written by: Mary Brown Malouf
Meaning enhances flavor.
Humans are natural storytellers—we understand ideas better via narrative. We comprehend our lives as a narrative. And we appreciate art—poetry, painting, dance, even cuisine—more when we can construct a story around it. Anthropologists and sociologists tell us that stories are patterns, and the human brain is designed to detect patterns because there we find meaning.
So that’s what we do at Salt Lake magazine: tell stories. In this issue, we bring you stories of the past—remember Pop Jenks ice cream stand? (p.116) Of the future—imagine how UCAT developed baby equipment for conjoined twins. (p.47) And of the present—how one company is trying to make low-income housing profitable. (p. 42) Stories about how and where we’re going places—nonstop to Europe or donkey hiking in Arizona (p. 51) and what we’re going to be wearing. (p. 82)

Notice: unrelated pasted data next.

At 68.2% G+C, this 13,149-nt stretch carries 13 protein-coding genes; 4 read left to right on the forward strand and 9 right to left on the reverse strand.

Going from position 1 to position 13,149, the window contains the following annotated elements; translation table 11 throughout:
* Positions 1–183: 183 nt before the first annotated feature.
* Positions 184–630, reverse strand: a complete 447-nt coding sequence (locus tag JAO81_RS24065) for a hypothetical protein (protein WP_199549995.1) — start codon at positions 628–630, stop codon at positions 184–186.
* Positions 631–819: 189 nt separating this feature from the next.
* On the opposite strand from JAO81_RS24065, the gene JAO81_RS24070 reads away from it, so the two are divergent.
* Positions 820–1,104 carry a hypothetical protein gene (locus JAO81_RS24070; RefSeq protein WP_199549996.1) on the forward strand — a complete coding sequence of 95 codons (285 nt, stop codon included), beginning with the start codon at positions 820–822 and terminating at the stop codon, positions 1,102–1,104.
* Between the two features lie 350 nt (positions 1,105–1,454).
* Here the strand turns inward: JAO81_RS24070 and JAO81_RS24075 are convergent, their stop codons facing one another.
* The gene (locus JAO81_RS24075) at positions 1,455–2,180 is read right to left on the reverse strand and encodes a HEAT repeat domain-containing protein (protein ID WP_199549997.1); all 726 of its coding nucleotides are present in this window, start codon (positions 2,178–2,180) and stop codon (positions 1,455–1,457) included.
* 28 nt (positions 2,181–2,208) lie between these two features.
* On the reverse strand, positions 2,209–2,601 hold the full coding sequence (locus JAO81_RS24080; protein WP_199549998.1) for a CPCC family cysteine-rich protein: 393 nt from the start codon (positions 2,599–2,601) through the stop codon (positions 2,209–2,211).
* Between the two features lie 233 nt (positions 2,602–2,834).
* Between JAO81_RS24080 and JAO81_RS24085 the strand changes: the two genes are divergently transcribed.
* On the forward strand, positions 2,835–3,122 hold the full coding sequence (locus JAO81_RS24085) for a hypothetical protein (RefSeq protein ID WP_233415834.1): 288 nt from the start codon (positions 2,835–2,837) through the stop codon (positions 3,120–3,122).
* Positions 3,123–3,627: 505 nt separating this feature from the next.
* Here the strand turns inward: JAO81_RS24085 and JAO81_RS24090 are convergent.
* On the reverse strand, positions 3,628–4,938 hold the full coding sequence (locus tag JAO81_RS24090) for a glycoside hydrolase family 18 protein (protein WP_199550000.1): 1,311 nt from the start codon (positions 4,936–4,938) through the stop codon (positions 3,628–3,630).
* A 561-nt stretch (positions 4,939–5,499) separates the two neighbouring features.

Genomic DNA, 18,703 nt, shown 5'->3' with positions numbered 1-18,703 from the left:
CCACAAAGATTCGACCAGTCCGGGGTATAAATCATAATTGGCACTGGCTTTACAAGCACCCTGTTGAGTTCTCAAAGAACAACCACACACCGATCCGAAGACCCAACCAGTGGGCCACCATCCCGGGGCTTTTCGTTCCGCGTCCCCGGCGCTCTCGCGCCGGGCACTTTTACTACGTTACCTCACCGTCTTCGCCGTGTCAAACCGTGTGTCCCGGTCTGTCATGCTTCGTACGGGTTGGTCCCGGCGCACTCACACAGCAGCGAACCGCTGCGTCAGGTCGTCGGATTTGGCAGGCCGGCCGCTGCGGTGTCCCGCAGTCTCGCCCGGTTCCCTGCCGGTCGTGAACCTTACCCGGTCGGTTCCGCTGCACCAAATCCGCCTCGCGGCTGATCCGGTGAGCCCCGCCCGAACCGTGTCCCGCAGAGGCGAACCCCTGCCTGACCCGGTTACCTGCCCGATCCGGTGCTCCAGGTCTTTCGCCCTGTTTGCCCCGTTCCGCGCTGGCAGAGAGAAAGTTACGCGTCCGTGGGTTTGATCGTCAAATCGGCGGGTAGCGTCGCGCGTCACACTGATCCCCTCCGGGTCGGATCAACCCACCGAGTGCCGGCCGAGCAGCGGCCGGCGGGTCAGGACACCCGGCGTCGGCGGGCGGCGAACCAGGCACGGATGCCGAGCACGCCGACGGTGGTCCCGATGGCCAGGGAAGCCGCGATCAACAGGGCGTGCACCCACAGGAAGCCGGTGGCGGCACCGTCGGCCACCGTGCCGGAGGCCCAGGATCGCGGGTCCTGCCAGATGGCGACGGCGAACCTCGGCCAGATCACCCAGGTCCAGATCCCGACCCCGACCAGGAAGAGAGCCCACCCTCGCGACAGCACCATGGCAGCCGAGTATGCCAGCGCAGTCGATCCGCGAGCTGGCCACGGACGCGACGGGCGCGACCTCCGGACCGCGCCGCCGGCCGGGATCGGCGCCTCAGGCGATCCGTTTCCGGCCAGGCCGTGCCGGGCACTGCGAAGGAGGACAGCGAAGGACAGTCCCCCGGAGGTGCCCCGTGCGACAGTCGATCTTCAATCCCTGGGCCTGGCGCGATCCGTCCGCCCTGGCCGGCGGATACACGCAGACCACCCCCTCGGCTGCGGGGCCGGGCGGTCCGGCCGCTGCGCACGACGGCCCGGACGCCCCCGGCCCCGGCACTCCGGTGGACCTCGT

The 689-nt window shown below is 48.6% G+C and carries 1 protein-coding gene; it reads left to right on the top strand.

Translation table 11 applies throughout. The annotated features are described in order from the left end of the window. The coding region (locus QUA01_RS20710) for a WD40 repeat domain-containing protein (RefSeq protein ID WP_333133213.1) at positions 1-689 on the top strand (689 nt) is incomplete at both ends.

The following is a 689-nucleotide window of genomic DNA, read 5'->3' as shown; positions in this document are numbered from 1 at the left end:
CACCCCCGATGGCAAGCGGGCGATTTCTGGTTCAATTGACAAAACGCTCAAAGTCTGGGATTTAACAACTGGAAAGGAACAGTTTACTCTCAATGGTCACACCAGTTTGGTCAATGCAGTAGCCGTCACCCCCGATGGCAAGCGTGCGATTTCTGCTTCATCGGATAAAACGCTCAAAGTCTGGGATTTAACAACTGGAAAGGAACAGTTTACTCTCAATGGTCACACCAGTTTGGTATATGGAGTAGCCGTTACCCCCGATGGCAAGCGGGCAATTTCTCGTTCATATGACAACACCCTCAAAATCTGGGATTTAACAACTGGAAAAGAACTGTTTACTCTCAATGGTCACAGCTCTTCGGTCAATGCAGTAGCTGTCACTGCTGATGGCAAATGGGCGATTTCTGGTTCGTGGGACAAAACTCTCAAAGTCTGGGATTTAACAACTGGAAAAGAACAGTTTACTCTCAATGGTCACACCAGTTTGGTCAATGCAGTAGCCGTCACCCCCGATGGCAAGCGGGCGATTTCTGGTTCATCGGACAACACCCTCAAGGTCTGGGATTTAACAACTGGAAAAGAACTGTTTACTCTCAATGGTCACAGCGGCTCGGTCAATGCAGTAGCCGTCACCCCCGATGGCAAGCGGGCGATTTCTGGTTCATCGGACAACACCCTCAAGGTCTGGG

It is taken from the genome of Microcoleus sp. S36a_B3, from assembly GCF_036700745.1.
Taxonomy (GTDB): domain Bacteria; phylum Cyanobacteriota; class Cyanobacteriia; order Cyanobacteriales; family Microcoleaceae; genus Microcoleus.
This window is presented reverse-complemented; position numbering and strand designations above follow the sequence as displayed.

One of the most intense forms of storytelling, filmmaking, is celebrated every year at the Sundance Film Festival, and Glen Warchol’s look at the reviving business of movie making in the Beehive is a story about how we make stories. (p. 76)
Getting a little meta, aren’t we?
To get back to more basic subjects, in the March/April issue, Salt Lake magazine announces the winners of our Dining Awards. There’s a story behind every restaurant we mention. It’s not just about deliciousness anymore. Larger stories of human hunger, human kindness and planetary resources thread their way through concepts of comfort, service and style.
Understanding the meaning of that larger story adds extra appreciation to every bite we eat.
See more inside our 2018 Mar/Apr Issue.